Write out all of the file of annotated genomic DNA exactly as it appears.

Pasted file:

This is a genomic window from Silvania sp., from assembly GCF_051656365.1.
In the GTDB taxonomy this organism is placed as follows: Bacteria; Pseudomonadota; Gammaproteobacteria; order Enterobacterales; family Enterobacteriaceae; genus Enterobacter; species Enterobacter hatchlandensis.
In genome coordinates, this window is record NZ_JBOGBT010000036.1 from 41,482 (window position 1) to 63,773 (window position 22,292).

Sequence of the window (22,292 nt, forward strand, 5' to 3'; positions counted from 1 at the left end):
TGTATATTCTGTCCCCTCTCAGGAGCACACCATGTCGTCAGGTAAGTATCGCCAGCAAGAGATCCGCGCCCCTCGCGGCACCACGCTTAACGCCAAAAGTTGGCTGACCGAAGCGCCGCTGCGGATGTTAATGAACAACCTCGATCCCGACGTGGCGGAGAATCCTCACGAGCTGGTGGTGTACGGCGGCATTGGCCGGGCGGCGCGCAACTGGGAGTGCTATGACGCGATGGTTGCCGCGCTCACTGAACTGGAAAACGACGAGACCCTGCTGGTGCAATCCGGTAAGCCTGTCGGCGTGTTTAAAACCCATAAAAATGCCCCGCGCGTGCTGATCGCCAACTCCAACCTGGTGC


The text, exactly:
This is a genomic window from Silvania sp., from assembly GCF_051656365.1.
In the GTDB taxonomy this organism is placed as follows: Bacteria; Pseudomonadota; Gammaproteobacteria; order Enterobacterales; family Enterobacteriaceae; genus Enterobacter; species Enterobacter hatchlandensis.
In genome coordinates, this window is record NZ_JBOGBT010000036.1 from 41,482 (window position 1) to 63,773 (window position 22,292).

Sequence of the window (22,292 nt, forward strand, 5' to 3'; positions counted from 1 at the left end):
TGTATATTCTGTCCCCTCTCAGGAGCACACCATGTCGTCAGGTAAGTATCGCCAGCAAGAGATCCGCGCCCCTCGCGGCACCACGCTTAACGCCAAAAGTTGGCTGACCGAAGCGCCGCTGCGGATGTTAATGAACAACCTCGATCCCGACGTGGCGGAGAATCCTCACGAGCTGGTGGTGTACGGCGGCATTGGCCGGGCGGCGCGCAACTGGGAGTGCTATGACGCGATGGTTGCCGCGCTCACTGAACTGGAAAACGACGAGACCCTGCTGGTGCAATCCGGTAAGCCTGTCGGCGTGTTTAAAACCCATAAAAATGCCCCGCGCGTGCTGATCGCCAACTCCAACCTGGTGC